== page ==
I've been clearing out my studio, and found a few Giclee prints that never sold. Anything that comes back from the galleries without selling, I call my "orphans". It's not that they are somehow worse than other paintings; its just they never found the right parent. So I'm selling them here.
It’s impossible to tell whether a painting will succeed at the outset of the work. That’s why I find it so nerve-racking. Success or failure can leave me feeling good at the end of the day, or frustrated. I cannot understand artists who paint without friction, but I can see it in their work.
I have always been partial to evidence of a struggle in a painting: the ghostly work underneath poking through, the scrubbed-out line, the redrawing, the abrasions, the erasures...it all makes the process come alive for me.
For a while I painted over finished paintings I didn’t like, leaving ambiguous passages where it wasn’t clear what was going on. There was this lovely half-way moment, when the two paintings reacted with each other in ways i couldn’t predict.
In a similar way, I’ve always preferred working drawings and paintings, rather than the finished work. John Constables full-size sketch for the Hay-wain is more exciting than the finished one. Yet even the Hay-wain itself, that most iconic of English paintings, has its own pedimento...that mysterious floating barrel.
FALSE START # 1
Ten years ago, I went up to Gloucester, MA, and took a bunch of photos of the houses painted by Edward Hopper nearly a century ago. I was thinking of painting them, and lets face it, after a hundred years that could all do with a new coat. Pictures of them, but with my own sensibility. They aren’t hard to find; a Google search will reveal where they are – those that are left – hiding in plain sight. Knock yourself out. What’s harder to understand is why one house suggested a painting to him rather than another. Apart from having an eye for the curvaceousness of a mansard roof, Hopper seemed agnostic as to why he would paint one house rather than another. Perhaps it was the way light happened to be playing on them as he walked by, or maybe he knew the occupants, angling for a quick sale. Often (I found) it was because there was a space in which he could set up his easel, without being in the way.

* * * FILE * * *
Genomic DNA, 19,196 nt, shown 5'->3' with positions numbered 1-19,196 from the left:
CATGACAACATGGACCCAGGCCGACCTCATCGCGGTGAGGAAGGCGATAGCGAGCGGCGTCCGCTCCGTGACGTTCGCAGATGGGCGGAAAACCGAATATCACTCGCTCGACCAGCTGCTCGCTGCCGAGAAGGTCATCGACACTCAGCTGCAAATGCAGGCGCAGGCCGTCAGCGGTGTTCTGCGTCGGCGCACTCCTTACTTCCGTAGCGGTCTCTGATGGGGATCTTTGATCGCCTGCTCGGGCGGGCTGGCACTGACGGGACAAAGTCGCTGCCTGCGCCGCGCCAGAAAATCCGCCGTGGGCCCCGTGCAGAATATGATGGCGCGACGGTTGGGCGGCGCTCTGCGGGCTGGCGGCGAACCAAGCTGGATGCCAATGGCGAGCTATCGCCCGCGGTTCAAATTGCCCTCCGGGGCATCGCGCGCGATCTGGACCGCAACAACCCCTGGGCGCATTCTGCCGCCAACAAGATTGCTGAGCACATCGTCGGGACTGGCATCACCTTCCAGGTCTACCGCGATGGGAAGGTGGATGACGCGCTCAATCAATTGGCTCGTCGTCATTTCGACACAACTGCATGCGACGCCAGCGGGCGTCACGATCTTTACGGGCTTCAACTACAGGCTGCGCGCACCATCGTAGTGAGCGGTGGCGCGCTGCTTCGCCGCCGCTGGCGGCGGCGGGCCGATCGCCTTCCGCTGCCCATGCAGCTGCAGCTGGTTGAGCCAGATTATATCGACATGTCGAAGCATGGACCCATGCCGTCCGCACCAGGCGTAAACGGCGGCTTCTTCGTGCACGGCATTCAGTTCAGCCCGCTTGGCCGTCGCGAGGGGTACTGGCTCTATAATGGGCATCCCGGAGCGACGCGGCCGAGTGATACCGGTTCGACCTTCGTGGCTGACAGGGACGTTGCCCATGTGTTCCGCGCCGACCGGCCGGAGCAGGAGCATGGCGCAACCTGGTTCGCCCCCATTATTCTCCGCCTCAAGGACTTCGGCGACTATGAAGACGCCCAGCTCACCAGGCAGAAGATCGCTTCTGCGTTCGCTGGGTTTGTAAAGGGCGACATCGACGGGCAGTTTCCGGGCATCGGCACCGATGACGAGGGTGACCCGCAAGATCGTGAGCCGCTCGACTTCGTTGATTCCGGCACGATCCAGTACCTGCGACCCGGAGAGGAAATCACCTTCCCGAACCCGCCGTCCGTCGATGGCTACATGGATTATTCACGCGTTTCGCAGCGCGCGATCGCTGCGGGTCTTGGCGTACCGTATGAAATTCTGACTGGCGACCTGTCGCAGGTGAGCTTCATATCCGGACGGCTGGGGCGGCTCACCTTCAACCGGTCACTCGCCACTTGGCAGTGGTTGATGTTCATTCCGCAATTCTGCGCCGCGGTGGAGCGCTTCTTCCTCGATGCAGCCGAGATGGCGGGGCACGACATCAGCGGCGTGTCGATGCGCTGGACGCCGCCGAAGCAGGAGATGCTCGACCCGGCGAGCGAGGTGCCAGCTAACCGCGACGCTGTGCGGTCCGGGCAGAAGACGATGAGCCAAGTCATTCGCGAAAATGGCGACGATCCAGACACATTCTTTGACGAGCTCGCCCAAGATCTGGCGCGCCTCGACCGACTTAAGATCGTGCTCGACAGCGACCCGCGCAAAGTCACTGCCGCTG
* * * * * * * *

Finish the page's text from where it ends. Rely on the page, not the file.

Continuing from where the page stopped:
Nothing came of it. Other projects intervened.
FALSE START #2
A year ago the idea returned. Off I went again, camera in hand. People have often said my work looks like Hopper’s but, apart from the fact I sometimes paint pix of houses, and love a good diagonal ( as he did), I always felt we handled paint in different ways, but perhaps with similar motives. I took a shitload of snaps, and bunged them into a folder on my computer, completed one painting gleaned from them called “Hopper House” of the afore-mentioned mansard, and promptly forgot about them. Other projects intervened.
START #3 (YET TO BE DETERMINED IF FALSE)
Went up again last week (twice). A good sign. Once in the morning and once in the evening, both on cloudless, crisp New England days. Came back with promising images, I think.
The catalyst to try this idiosyncratic enterprise again was Instagram. I had posted “Hopper House” and it had gleaned a lot of positive responses. Not only that, it sold, a tremendous aphrodisiac to my practice. However the new batch of photos were disappointing. They just didn’t have anything I felt I could use. I looked again at “Hopper House.” What was it that made it work? Perhaps it was the interplay of detail at a certain scale, and the (obvious) struggle to depict it. I sized and cropped the new images I had in a similar way, matching the size of the windows in the Hopper House painting to the size of the windows in the new paintings, thus hopefully reproducing the conditions for the painting to unfold as I wanted it to, in the same manner. Paint big, paint small. What works, what doesn’t. Sometimes the painter is the last to know.